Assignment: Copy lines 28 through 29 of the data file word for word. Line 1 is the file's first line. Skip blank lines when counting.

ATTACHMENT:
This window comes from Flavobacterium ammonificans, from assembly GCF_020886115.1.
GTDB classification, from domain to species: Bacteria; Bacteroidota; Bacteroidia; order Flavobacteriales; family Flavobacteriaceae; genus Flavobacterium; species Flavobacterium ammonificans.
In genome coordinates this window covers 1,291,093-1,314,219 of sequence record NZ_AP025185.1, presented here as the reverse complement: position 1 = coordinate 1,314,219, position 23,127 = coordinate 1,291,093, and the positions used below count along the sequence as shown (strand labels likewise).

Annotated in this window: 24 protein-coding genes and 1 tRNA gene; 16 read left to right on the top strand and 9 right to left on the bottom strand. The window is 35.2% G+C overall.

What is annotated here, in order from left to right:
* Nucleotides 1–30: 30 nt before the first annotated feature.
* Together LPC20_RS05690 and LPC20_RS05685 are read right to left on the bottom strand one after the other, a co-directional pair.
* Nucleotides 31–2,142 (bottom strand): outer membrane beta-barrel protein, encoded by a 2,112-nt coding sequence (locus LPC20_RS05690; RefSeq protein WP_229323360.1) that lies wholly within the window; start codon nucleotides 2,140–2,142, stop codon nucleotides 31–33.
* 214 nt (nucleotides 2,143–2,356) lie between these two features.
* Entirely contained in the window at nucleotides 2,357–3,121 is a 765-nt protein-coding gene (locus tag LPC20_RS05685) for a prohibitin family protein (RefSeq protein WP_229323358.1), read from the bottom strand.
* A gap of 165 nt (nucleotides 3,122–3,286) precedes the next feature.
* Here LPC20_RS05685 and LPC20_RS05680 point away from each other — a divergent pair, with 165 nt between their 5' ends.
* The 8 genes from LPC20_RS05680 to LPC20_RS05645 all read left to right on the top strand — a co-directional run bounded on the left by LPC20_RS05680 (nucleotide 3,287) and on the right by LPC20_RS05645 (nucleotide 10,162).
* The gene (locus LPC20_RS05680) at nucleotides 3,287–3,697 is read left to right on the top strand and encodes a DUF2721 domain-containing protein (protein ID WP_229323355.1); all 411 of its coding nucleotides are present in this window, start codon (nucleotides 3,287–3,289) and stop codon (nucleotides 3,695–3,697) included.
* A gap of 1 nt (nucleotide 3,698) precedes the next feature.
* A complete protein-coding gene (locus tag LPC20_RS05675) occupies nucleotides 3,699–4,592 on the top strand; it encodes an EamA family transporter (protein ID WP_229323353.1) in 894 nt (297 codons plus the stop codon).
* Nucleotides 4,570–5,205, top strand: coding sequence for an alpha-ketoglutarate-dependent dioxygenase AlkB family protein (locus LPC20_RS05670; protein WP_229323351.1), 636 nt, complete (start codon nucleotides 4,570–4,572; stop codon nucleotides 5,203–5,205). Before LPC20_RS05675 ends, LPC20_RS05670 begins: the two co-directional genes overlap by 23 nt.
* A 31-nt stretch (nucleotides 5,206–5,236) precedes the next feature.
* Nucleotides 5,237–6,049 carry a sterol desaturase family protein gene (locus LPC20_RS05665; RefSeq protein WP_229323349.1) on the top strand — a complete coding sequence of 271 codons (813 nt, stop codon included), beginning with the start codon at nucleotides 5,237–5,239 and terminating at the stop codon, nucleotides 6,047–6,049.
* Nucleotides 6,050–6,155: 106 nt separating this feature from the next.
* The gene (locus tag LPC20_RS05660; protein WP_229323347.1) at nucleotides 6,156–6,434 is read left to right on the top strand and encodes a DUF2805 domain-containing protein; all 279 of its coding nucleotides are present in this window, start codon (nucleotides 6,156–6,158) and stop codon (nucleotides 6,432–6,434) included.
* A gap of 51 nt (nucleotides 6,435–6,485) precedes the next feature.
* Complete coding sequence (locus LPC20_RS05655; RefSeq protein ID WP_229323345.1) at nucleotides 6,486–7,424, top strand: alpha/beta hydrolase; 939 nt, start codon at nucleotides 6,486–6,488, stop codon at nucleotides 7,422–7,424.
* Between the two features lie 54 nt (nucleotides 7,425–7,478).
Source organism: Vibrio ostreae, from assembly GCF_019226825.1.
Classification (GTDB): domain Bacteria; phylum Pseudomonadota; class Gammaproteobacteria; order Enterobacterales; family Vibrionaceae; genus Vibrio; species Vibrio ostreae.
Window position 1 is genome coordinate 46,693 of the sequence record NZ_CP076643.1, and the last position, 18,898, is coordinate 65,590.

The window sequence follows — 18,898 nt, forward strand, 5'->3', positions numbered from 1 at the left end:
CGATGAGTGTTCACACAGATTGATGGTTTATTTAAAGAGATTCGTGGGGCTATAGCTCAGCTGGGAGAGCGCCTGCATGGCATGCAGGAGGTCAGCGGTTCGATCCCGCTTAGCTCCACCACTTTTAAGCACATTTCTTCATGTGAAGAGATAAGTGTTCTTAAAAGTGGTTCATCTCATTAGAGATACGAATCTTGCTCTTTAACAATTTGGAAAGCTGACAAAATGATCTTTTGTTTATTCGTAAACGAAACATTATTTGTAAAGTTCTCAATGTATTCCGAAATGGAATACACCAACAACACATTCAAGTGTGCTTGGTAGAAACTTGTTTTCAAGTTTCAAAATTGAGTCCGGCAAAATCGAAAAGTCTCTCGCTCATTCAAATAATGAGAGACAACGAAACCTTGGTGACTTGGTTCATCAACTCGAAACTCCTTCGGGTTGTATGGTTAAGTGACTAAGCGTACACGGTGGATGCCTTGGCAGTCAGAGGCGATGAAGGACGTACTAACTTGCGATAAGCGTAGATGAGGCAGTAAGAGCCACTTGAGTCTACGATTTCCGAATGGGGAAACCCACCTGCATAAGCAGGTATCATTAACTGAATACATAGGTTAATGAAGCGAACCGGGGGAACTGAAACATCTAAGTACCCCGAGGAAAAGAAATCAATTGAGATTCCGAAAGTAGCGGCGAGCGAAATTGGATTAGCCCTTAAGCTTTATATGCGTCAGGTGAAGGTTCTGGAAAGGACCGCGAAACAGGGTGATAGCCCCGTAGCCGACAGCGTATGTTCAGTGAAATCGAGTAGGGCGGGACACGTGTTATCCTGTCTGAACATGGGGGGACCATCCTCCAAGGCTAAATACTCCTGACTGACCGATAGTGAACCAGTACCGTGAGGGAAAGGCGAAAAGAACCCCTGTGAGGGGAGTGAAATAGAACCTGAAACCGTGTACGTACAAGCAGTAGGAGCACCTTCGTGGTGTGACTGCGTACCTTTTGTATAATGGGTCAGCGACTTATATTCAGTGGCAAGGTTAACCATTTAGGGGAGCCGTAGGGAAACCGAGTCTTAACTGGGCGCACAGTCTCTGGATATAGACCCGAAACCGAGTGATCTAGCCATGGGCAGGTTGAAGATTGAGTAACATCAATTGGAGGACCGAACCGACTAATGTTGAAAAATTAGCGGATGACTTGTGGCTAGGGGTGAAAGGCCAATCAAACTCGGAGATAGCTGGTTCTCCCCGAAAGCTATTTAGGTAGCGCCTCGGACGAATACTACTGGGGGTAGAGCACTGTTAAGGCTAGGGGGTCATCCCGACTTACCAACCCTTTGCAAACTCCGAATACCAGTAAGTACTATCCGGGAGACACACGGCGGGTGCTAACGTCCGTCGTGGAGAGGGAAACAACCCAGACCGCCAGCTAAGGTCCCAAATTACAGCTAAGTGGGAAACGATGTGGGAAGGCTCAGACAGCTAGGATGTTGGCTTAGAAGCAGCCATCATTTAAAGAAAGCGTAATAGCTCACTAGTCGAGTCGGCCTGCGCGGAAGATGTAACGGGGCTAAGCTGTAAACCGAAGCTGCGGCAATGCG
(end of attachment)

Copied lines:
The window sequence follows — 18,898 nt, forward strand, 5'->3', positions numbered from 1 at the left end:
CGATGAGTGTTCACACAGATTGATGGTTTATTTAAAGAGATTCGTGGGGCTATAGCTCAGCTGGGAGAGCGCCTGCATGGCATGCAGGAGGTCAGCGGTTCGATCCCGCTTAGCTCCACCACTTTTAAGCACATTTCTTCATGTGAAGAGATAAGTGTTCTTAAAAGTGGTTCATCTCATTAGAGATACGAATCTTGCTCTTTAACAATTTGGAAAGCTGACAAAATGATCTTTTGTTTATTCGTAAACGAAACATTATTTGTAAAGTTCTCAATGTATTCCGAAATGGAATACACCAACAACACATTCAAGTGTGCTTGGTAGAAACTTGTTTTCAAGTTTCAAAATTGAGTCCGGCAAAATCGAAAAGTCTCTCGCTCATTCAAATAATGAGAGACAACGAAACCTTGGTGACTTGGTTCATCAACTCGAAACTCCTTCGGGTTGTATGGTTAAGTGACTAAGCGTACACGGTGGATGCCTTGGCAGTCAGAGGCGATGAAGGACGTACTAACTTGCGATAAGCGTAGATGAGGCAGTAAGAGCCACTTGAGTCTACGATTTCCGAATGGGGAAACCCACCTGCATAAGCAGGTATCATTAACTGAATACATAGGTTAATGAAGCGAACCGGGGGAACTGAAACATCTAAGTACCCCGAGGAAAAGAAATCAATTGAGATTCCGAAAGTAGCGGCGAGCGAAATTGGATTAGCCCTTAAGCTTTATATGCGTCAGGTGAAGGTTCTGGAAAGGACCGCGAAACAGGGTGATAGCCCCGTAGCCGACAGCGTATGTTCAGTGAAATCGAGTAGGGCGGGACACGTGTTATCCTGTCTGAACATGGGGGGACCATCCTCCAAGGCTAAATACTCCTGACTGACCGATAGTGAACCAGTACCGTGAGGGAAAGGCGAAAAGAACCCCTGTGAGGGGAGTGAAATAGAACCTGAAACCGTGTACGTACAAGCAGTAGGAGCACCTTCGTGGTGTGACTGCGTACCTTTTGTATAATGGGTCAGCGACTTATATTCAGTGGCAAGGTTAACCATTTAGGGGAGCCGTAGGGAAACCGAGTCTTAACTGGGCGCACAGTCTCTGGATATAGACCCGAAACCGAGTGATCTAGCCATGGGCAGGTTGAAGATTGAGTAACATCAATTGGAGGACCGAACCGACTAATGTTGAAAAATTAGCGGATGACTTGTGGCTAGGGGTGAAAGGCCAATCAAACTCGGAGATAGCTGGTTCTCCCCGAAAGCTATTTAGGTAGCGCCTCGGACGAATACTACTGGGGGTAGAGCACTGTTAAGGCTAGGGGGTCATCCCGACTTACCAACCCTTTGCAAACTCCGAATACCAGTAAGTACTATCCGGGAGACACACGGCGGGTGCTAACGTCCGTCGTGGAGAGGGAAACAACCCAGACCGCCAGCTAAGGTCCCAAATTACAGCTAAGTGGGAAACGATGTGGGAAGGCTCAGACAGCTAGGATGTTGGCTTAGAAGCAGCCATCATTTAAAGAAAGCGTAATAGCTCACTAGTCGAGTCGGCCTGCGCGGAAGATGTAACGGGGCTAAGCTGTAAACCGAAGCTGCGGCAATGCG